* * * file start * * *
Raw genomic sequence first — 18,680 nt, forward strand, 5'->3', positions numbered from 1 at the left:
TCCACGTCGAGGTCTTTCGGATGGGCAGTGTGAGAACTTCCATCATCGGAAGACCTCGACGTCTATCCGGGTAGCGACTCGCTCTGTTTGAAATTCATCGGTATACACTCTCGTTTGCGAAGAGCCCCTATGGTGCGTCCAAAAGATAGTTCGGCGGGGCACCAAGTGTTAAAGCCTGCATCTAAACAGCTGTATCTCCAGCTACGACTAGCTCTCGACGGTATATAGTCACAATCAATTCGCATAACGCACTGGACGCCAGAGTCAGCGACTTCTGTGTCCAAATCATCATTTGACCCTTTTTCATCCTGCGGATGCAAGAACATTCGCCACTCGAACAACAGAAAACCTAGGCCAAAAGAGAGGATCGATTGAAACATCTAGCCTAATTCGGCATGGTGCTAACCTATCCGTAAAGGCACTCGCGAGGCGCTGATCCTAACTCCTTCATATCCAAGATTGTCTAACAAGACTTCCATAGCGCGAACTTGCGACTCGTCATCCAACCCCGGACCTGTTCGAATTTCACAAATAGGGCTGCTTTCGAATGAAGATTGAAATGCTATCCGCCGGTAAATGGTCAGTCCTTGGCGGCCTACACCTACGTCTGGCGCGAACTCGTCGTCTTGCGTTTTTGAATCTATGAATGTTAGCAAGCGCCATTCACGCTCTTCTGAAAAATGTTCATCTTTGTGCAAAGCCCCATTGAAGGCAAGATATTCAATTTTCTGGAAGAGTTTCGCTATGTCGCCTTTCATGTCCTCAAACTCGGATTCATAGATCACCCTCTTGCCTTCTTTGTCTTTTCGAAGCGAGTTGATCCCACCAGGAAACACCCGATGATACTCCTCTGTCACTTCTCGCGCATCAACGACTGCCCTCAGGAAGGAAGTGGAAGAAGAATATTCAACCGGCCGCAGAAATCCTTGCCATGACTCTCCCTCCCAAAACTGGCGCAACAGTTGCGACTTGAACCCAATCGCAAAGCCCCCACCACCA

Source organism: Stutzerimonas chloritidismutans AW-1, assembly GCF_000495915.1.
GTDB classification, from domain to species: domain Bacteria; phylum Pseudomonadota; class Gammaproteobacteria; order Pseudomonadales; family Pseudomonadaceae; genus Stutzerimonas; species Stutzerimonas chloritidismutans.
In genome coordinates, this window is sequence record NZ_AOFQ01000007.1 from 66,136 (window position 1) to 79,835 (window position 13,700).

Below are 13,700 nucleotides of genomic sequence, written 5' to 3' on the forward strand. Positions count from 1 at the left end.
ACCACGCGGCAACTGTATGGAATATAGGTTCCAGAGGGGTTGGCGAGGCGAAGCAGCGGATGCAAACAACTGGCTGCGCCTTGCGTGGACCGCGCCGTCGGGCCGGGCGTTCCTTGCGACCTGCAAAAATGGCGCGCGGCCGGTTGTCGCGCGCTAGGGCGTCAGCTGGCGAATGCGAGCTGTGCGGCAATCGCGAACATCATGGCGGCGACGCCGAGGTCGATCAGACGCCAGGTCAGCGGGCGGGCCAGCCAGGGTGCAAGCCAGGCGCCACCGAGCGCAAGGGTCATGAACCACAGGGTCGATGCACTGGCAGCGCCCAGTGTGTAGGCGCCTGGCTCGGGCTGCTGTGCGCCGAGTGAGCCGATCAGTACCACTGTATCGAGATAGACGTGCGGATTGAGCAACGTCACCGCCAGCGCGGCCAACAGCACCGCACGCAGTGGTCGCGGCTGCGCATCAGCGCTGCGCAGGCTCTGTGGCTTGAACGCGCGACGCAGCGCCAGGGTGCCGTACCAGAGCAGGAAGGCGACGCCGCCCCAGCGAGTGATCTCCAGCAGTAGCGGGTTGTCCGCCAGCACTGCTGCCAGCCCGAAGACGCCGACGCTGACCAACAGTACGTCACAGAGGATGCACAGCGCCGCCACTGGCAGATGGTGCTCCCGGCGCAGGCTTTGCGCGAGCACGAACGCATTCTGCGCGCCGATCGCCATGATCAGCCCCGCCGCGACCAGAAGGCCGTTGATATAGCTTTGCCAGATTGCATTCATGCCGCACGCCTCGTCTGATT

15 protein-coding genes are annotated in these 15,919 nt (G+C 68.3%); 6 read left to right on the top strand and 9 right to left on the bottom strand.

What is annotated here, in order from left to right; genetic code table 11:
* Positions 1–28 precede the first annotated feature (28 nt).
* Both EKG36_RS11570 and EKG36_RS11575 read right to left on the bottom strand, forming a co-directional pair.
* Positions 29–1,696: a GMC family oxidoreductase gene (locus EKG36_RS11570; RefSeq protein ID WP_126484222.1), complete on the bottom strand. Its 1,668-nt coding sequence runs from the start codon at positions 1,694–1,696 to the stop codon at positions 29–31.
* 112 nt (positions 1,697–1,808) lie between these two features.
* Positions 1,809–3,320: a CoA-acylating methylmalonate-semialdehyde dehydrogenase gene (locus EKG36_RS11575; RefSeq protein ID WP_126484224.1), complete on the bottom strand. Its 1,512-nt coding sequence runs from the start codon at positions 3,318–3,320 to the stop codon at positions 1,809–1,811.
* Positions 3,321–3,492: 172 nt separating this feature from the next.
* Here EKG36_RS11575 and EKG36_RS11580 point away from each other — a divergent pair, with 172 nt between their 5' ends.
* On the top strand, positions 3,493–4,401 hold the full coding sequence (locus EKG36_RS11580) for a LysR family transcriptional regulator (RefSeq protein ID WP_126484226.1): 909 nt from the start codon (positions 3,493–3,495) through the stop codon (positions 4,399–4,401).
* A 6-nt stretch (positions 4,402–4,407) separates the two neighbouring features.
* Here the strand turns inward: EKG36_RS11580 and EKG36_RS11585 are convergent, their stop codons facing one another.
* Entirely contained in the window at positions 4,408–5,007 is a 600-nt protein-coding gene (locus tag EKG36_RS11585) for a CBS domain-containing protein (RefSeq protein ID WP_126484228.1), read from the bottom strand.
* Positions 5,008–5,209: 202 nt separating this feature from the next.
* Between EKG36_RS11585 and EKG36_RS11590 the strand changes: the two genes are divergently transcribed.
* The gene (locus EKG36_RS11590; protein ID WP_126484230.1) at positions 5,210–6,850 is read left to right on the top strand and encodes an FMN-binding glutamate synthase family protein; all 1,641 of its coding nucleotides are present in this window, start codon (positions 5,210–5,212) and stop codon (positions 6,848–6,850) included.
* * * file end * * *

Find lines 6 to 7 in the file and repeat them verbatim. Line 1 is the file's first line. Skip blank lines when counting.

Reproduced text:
Below are 13,700 nucleotides of genomic sequence, written 5' to 3' on the forward strand. Positions count from 1 at the left end.
ACCACGCGGCAACTGTATGGAATATAGGTTCCAGAGGGGTTGGCGAGGCGAAGCAGCGGATGCAAACAACTGGCTGCGCCTTGCGTGGACCGCGCCGTCGGGCCGGGCGTTCCTTGCGACCTGCAAAAATGGCGCGCGGCCGGTTGTCGCGCGCTAGGGCGTCAGCTGGCGAATGCGAGCTGTGCGGCAATCGCGAACATCATGGCGGCGACGCCGAGGTCGATCAGACGCCAGGTCAGCGGGCGGGCCAGCCAGGGTGCAAGCCAGGCGCCACCGAGCGCAAGGGTCATGAACCACAGGGTCGATGCACTGGCAGCGCCCAGTGTGTAGGCGCCTGGCTCGGGCTGCTGTGCGCCGAGTGAGCCGATCAGTACCACTGTATCGAGATAGACGTGCGGATTGAGCAACGTCACCGCCAGCGCGGCCAACAGCACCGCACGCAGTGGTCGCGGCTGCGCATCAGCGCTGCGCAGGCTCTGTGGCTTGAACGCGCGACGCAGCGCCAGGGTGCCGTACCAGAGCAGGAAGGCGACGCCGCCCCAGCGAGTGATCTCCAGCAGTAGCGGGTTGTCCGCCAGCACTGCTGCCAGCCCGAAGACGCCGACGCTGACCAACAGTACGTCACAGAGGATGCACAGCGCCGCCACTGGCAGATGGTGCTCCCGGCGCAGGCTTTGCGCGAGCACGAACGCATTCTGCGCGCCGATCGCCATGATCAGCCCCGCCGCGACCAGAAGGCCGTTGATATAGCTTTGCCAGATTGCATTCATGCCGCACGCCTCGTCTGATT